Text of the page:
# HackerRank Minimum Multiple

## Problem statment

The origin statment of the problem can be found here.

In short, this problem ask you to do two operations on an array, one is to query the least common multipler(lcm) of an range [l, r], and another is to update one value of the array.

Since the maximum length of the array is $5 \times 10^4$, an naive $O(n^2)$ algorithm will definitively not acceptable. So we need to find more efficient way to do the query and update operations.

## Segment Tree

The solution is to use a structure called segment tree to make the query and update operations run in $O(log{n})$ time complexity.

Segment tree is often used in scenario of efficient range query and update. The following is an example of segment tree. In segment tree, all the leaf nodes store the information of the segment value, and the internal node store the result of a range [l, r].

The pseudo codes of query and update are:

function query(f, l, r, root):
if l <= root.left and root.right <= r:
return root.val
else if r <= root.leftChild.right:
return query(f, l, r, root.leftChild)
else if l >= root.rightChild.left:
return query(f, l, r, root.rightChild)
else:
return f(query(f, l, r, root.leftChild),
query(f, l, r, root.rightChild))

function update(f, idx, newVal, root):
if idx <= root.left and root.right <= idx:
root.val = newVal
else if idx <= root.leftChild.right:
root.val = f(newVal, root.val)
update(f, idx, newVal, root.leftChild)
else:
root.val = f(newVal, root.val)
update(f, idx, newVal, root.rightChild)


At first glance, the running time of query is not explicit $O(log{n})$. But you can find the proof from the stackoverflow answer, which shows that the running time of the query function is actually $O(log{n})$.

## Solution

Then the solution is trival. We use an segment tree to store the lcm information. The node cover range [l, r] is the lcm of the elements in array[l..r]. So both the update and query operator can be done in $O(log{n})$.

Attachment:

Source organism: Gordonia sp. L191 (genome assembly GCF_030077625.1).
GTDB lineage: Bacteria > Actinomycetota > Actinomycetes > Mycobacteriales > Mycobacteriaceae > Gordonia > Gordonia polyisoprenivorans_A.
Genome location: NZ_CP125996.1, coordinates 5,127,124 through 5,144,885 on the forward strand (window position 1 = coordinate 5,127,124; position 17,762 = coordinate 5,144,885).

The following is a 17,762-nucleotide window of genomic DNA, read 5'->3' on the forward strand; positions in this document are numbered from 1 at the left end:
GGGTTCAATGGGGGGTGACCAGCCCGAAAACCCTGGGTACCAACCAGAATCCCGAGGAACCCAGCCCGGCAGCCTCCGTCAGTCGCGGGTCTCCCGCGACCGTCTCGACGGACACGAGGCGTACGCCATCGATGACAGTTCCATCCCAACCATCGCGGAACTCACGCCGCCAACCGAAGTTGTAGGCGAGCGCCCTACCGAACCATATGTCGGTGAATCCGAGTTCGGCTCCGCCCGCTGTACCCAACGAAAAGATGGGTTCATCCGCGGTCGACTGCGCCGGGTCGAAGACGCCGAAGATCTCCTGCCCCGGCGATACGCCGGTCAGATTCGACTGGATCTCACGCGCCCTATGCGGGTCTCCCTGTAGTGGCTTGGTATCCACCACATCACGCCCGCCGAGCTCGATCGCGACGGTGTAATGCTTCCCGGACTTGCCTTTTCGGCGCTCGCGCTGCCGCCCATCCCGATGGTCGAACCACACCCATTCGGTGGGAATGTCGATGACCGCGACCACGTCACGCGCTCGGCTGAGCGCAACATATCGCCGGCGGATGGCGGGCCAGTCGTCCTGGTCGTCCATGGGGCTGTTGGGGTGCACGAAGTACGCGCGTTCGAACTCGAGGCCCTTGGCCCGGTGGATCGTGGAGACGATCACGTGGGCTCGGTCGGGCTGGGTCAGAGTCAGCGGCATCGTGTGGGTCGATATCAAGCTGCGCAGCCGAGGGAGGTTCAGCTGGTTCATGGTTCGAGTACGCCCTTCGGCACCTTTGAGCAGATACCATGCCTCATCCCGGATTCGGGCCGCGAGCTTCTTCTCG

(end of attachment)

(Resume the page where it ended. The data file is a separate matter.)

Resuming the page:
The following is a least common multiple segment tree example. The circle nodes are leaf nodes and store the numbers in the array, and the rectangle nodes store range lcm information as described in the brackets in the node.

Here is the haskell code of the segment tree structure

data SegTree =
Node {
val                   :: Integer
, left, right           :: Int
, leftChild, rightChild :: SegTree
} |
Leaf {
val         :: Integer
, left, right :: Int
}

initSegTree :: Int -> SegTree
initSegTree n = aux 0 (n - 1)
where aux l r
| l == r = Leaf {val = -1, left = l, right = r}
| otherwise =
let mid = (l + r) div 2
in Node { val = -1, left = l, right = r
, leftChild = aux l mid
, rightChild = aux (succ mid) r
}

query :: (Int, Int) -> SegTree -> Integer
query range@(l, r) root
| r < left root = 1
| l > right root = 1
| l <= left root && right root <= r = val root
| otherwise =
lcm (query range (leftChild root)) (query range (rightChild root))

update :: Int -> Integer -> SegTree -> SegTree
update idx newVal root
| left root <= idx && idx <= right root =
case root of
Leaf {} -> root {val = newVal }
_ -> root {val = lcm newVal (val root),
leftChild = lChild, rightChild = rChild }
| otherwise = root
where
lChild = update idx newVal $leftChild root rChild = update idx newVal$ rightChild root


In fact, since haskell is an pure functional languages, it should be a little trival to do programming related with states in it. But since the character of programming contests problems. We do not need to use state manipulation in haskell to get the problem accept, we can just use purely functional style to do the query and update operators using fold in haskell.

The following code is related with solving the problem.

processQueries
:: [(Char, Int, Int)] -> SegTree -> [Integer] -> [Integer]
processQueries [] _ acc = reverse acc
processQueries (('Q', l, r):q) root acc =
let ans = (query (l, r) root) mod modulo
in processQueries q root (ans : acc)
processQueries ((_, idx, value):q) root acc =
let oldVal = query (idx, idx) root
newVal = oldVal * (fromIntegral value)
nroot = update idx newVal root
in processQueries q nroot acc

solve :: Int -> [Integer] -> [(Char, Int, Int)] -> [Integer]
solve n arr queries = processQueries queries tree []
where
tree = foldl' (\ root (idx, v) -> update idx v root)
(initSegTree n)
(zip [0..] arr)


The only thing one should notice is that the depth limit of stack on HackerRank is quite small. So we need to avoid too deep recursive call, and use the strick version of foldl' call in the solve function, and also avoid explicit recursive call in processQueries, but to optimize the function as an tail recursive call.

The full code can be found here.

11 April 2015